The case of Curran v Collins  EWCA Civ 404 is a useful reminder to practitioners that a very high burden is placed on appellants seeking to challenge a decision on the issue of witness credibility. As Lady Justice Arden said in the judgment (para. 30) "...any appellant who challenges the judge's finding on credibility has a particularly difficult task."
The facts of the case were that the claimant, Ms Curran, was claiming a share in various properties owned by the defendant, Mr Collins. The claimant was unsuccessful at trial and part of her appeal rested on the findings made by the trial judge in relation to witness credibility.
There were two relevant witnesses:
Ms Curran: who the trial judge found gave evidence in a "completely open and frank way". The judge was perfectly satisfied that the evidence given was what Ms Curran "honestly and passionately believed to be the truth" (Judgment, para. 55). However, even evidence honestly given can be unreliable, according to the trial judge, and this can be for one of two reasons. Firstly, it can be because of the way the witness feels about the facts, as expressed in their evidence. Secondly, it can be because of their tendency to express themselves without precision. It was lack of precision in Ms Curran's evidence which led to the trial judge's finding that her testimony was not reliable. As opposing Counsel argued, "[s]he had strong emotions causing her to be overemphatic." The finding of lack of precision was based on Ms Curran stating under cross examination that she had "done all the paperwork" in relation to the business in dispute. This was not demonstrated to be true – she had in fact only done part of it. This lack of precision affected her credibility.
Mr Collins: who the trial judge found to be intelligent and capable of being very calculating, and whose evidence the trial judge approached with "extreme caution" because of lack of consistency. Nonetheless the trial judge preferred his account of events to that of Ms Curran. (Judgment, para. 71).
The Court of Appeal considered how an appellate court should approach issues of witness credibility. Arden LJ (paras. 29-33):
As I held in Langsam v Beachcroft LLP  EWCA Civ 1230:
It is well established that, where a finding turns on the judge's assessment of the credibility of a witness, an appellate court will take into account that the judge had the advantage of seeing the witnesses give their oral evidence, which is not available to the appellate court. It is, therefore, rare for an appellate court to overturn a judge's finding as to a person's credibility. Likewise, where any finding involves an evaluation of facts, an appellate court must take into account that the judge has reached a multi-factorial judgment, which takes into account his assessment of many factors. The correctness of the evaluation is not undermined, for instance, by challenging the weight the judge has given to elements in the evaluation unless it is shown that the judge was clearly wrong and reached a conclusion which on the evidence he was not entitled to reach. In other cases, where the finding turns on matters on which the appellate court is in the same position as the judge, the appellate court must in general make up its own mind as to the correctness of the judge's finding (see Datec Electronic Holdings v United Parcels Service  UKHL 23,  4 All ER 765,  1 WLR 1325 at 46 per Lord Mance).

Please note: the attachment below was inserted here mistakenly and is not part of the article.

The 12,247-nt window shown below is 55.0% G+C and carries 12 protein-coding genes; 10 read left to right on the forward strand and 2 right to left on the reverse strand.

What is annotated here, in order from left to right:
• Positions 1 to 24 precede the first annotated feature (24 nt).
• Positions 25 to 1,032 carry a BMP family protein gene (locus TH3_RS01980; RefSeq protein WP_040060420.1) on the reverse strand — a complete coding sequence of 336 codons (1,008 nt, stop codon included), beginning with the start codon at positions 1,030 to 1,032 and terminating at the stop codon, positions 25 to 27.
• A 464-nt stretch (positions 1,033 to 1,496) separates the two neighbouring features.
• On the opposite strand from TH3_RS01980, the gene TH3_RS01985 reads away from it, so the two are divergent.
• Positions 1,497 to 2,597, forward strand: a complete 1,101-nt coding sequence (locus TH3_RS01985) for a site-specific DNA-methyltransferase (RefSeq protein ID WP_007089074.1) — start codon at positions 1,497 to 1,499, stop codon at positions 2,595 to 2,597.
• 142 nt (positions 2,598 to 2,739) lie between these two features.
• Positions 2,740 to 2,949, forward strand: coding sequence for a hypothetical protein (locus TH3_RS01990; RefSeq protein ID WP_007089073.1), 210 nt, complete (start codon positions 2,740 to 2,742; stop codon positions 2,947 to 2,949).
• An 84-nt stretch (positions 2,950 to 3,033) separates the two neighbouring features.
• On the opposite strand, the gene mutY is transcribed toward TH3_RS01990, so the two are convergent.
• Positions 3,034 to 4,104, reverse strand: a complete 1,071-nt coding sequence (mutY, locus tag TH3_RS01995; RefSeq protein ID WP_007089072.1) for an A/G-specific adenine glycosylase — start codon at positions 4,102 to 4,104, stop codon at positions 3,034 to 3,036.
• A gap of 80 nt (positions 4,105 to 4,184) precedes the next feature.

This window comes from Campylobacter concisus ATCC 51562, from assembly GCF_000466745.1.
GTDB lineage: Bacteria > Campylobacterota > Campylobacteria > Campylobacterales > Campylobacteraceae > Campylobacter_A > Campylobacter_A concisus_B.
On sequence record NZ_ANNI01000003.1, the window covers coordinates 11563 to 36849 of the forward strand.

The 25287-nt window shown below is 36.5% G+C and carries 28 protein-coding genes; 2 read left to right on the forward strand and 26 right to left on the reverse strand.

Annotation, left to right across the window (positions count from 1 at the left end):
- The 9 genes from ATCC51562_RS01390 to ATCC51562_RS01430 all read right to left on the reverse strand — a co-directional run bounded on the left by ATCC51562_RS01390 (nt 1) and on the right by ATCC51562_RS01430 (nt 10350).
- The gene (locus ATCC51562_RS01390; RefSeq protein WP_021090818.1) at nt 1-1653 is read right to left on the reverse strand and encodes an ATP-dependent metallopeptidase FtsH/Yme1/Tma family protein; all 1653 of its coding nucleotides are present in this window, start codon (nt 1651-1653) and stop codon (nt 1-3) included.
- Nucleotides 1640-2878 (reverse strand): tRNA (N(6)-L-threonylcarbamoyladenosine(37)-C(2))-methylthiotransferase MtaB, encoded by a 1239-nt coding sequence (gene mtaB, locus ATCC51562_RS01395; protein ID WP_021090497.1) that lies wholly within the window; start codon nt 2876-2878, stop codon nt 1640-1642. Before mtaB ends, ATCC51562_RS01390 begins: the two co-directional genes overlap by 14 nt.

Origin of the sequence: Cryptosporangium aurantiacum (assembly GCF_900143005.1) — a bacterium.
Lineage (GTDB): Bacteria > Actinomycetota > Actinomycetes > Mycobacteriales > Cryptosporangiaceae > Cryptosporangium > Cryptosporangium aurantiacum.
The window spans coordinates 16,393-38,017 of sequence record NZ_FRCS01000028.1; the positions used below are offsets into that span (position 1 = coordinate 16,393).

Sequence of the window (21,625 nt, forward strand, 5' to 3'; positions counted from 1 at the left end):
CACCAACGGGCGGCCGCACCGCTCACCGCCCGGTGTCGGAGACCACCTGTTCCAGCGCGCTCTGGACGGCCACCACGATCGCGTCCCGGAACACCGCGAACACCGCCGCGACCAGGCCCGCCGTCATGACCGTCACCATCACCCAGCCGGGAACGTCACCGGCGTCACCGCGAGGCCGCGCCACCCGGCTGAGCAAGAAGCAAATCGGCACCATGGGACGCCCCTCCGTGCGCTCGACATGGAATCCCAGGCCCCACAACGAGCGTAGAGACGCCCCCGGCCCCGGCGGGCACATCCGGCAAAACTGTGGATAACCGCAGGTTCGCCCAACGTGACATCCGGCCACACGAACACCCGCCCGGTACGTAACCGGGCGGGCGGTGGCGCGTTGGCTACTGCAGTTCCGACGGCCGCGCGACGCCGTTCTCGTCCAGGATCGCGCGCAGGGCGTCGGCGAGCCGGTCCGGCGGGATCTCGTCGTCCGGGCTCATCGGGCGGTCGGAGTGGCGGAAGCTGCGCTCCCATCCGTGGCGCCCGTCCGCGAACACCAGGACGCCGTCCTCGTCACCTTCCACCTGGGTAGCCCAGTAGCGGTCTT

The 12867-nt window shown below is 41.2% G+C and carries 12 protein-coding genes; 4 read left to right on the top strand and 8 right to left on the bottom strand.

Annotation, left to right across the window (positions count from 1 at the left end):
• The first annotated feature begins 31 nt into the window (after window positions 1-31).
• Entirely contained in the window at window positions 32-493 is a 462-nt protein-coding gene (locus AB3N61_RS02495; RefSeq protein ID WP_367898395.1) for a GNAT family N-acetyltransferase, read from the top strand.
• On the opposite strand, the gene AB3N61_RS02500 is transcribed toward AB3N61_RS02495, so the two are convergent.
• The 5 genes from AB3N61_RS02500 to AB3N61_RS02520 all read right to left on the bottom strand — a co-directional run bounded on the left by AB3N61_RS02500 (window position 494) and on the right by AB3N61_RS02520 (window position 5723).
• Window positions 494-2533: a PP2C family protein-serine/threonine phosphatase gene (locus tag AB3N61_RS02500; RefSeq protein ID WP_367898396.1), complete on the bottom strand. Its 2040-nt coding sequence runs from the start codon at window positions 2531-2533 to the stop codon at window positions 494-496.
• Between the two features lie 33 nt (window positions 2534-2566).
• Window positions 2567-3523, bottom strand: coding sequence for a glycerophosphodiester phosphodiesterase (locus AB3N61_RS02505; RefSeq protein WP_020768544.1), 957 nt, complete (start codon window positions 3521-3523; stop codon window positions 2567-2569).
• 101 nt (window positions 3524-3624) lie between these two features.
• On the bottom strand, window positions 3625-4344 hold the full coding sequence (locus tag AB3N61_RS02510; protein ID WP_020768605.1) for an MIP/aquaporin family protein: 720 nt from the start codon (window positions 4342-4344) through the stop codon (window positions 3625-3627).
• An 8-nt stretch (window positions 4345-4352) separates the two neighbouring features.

Thus any appellant who challenges the judge's finding on credibility has a particularly difficult task. In this case, the appellant seeks to overcome the difficulty by asserting that the judge's finding was unsubstantiated or inconsistent or inadequately reasoned.
In my judgment, the judge was entitled to find that the appellant gave an inaccurate statement when she said that she did the paperwork for the Airedales. Her answer completely omitted the accounts that had to be kept. I prefer Mr McCue's interpretation of the transcript. Ms Crowther did not pursue any suggestion that the judge had improperly intervened in the cross-examination of Ms Curran.
The judge's finding on Mr Collins' credibility envisaged that she should have to exercise caution when considering his evidence. That meant that she would on some matters accept and some reject it. That does not amount to inconsistency. There is no suggestion that her acceptance or rejection of his evidence was against the weight of the evidence so that it was not open to her. The judge was not for this reason wrong to accept Mr Collins' evidence at times in her judgment.
I would therefore reject this ground of appeal."
The court's conclusion that Ms Curran "convinced herself" that she was telling the truth seemingly rests on this one example of imprecision – a cautionary tale for witnesses as they prepare to give evidence. On one hand witnesses need to be firm and stick to their guns when they give evidence but they must not stray into being overemphatic and making broad assertions / generalisations which do not stand up to scrutiny.